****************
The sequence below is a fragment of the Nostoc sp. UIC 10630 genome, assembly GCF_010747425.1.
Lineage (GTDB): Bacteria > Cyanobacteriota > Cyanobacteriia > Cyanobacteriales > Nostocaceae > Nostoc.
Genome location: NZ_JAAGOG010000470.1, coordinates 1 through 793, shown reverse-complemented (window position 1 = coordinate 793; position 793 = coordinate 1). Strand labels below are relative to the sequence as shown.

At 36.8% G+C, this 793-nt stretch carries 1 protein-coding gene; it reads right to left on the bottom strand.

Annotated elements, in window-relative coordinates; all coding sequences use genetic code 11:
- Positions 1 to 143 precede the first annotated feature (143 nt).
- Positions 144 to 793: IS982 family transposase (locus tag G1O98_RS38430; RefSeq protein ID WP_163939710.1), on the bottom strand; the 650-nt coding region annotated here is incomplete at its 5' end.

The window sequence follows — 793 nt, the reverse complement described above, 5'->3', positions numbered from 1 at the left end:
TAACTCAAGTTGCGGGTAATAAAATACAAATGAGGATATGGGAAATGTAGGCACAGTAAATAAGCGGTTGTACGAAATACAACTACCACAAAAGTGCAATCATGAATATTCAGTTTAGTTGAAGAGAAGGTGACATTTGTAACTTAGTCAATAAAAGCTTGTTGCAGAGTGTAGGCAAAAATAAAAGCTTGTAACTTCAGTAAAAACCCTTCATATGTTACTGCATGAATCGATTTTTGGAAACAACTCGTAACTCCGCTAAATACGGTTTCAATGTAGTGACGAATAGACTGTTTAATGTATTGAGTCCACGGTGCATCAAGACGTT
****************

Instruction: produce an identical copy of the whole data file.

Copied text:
The sequence below is a fragment of the Nostoc sp. UIC 10630 genome, assembly GCF_010747425.1.
Lineage (GTDB): Bacteria > Cyanobacteriota > Cyanobacteriia > Cyanobacteriales > Nostocaceae > Nostoc.
Genome location: NZ_JAAGOG010000470.1, coordinates 1 through 793, shown reverse-complemented (window position 1 = coordinate 793; position 793 = coordinate 1). Strand labels below are relative to the sequence as shown.

At 36.8% G+C, this 793-nt stretch carries 1 protein-coding gene; it reads right to left on the bottom strand.

Annotated elements, in window-relative coordinates; all coding sequences use genetic code 11:
- Positions 1 to 143 precede the first annotated feature (143 nt).
- Positions 144 to 793: IS982 family transposase (locus tag G1O98_RS38430; RefSeq protein ID WP_163939710.1), on the bottom strand; the 650-nt coding region annotated here is incomplete at its 5' end.

The window sequence follows — 793 nt, the reverse complement described above, 5'->3', positions numbered from 1 at the left end:
TAACTCAAGTTGCGGGTAATAAAATACAAATGAGGATATGGGAAATGTAGGCACAGTAAATAAGCGGTTGTACGAAATACAACTACCACAAAAGTGCAATCATGAATATTCAGTTTAGTTGAAGAGAAGGTGACATTTGTAACTTAGTCAATAAAAGCTTGTTGCAGAGTGTAGGCAAAAATAAAAGCTTGTAACTTCAGTAAAAACCCTTCATATGTTACTGCATGAATCGATTTTTGGAAACAACTCGTAACTCCGCTAAATACGGTTTCAATGTAGTGACGAATAGACTGTTTAATGTATTGAGTCCACGGTGCATCAAGACGTT